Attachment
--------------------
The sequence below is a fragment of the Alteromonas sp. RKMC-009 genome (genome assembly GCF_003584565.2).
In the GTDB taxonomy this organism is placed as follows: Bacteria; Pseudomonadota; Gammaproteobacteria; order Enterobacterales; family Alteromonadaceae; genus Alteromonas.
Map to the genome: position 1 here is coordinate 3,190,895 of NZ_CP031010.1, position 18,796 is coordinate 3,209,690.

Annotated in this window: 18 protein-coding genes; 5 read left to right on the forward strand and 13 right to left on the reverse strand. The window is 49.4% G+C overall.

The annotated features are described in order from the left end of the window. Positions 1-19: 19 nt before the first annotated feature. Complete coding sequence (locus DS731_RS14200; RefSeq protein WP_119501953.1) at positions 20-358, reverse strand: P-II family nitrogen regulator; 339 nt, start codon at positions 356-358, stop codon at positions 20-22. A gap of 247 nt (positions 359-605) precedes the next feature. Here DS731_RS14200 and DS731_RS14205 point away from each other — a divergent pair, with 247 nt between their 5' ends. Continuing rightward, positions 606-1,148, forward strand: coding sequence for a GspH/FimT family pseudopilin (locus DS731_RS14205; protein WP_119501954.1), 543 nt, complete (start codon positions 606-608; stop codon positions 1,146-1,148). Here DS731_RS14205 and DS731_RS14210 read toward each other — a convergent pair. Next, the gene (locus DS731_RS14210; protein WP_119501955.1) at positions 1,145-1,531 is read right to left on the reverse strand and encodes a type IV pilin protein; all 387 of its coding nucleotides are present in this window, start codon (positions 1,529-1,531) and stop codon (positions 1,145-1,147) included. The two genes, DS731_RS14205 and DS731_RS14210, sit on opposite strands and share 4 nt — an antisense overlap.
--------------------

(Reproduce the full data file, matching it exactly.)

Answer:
The sequence below is a fragment of the Alteromonas sp. RKMC-009 genome (genome assembly GCF_003584565.2).
In the GTDB taxonomy this organism is placed as follows: Bacteria; Pseudomonadota; Gammaproteobacteria; order Enterobacterales; family Alteromonadaceae; genus Alteromonas.
Map to the genome: position 1 here is coordinate 3,190,895 of NZ_CP031010.1, position 18,796 is coordinate 3,209,690.

Annotated in this window: 18 protein-coding genes; 5 read left to right on the forward strand and 13 right to left on the reverse strand. The window is 49.4% G+C overall.

The annotated features are described in order from the left end of the window. Positions 1-19: 19 nt before the first annotated feature. Complete coding sequence (locus DS731_RS14200; RefSeq protein WP_119501953.1) at positions 20-358, reverse strand: P-II family nitrogen regulator; 339 nt, start codon at positions 356-358, stop codon at positions 20-22. A gap of 247 nt (positions 359-605) precedes the next feature. Here DS731_RS14200 and DS731_RS14205 point away from each other — a divergent pair, with 247 nt between their 5' ends. Continuing rightward, positions 606-1,148, forward strand: coding sequence for a GspH/FimT family pseudopilin (locus DS731_RS14205; protein WP_119501954.1), 543 nt, complete (start codon positions 606-608; stop codon positions 1,146-1,148). Here DS731_RS14205 and DS731_RS14210 read toward each other — a convergent pair. Next, the gene (locus DS731_RS14210; protein WP_119501955.1) at positions 1,145-1,531 is read right to left on the reverse strand and encodes a type IV pilin protein; all 387 of its coding nucleotides are present in this window, start codon (positions 1,529-1,531) and stop codon (positions 1,145-1,147) included. The two genes, DS731_RS14205 and DS731_RS14210, sit on opposite strands and share 4 nt — an antisense overlap.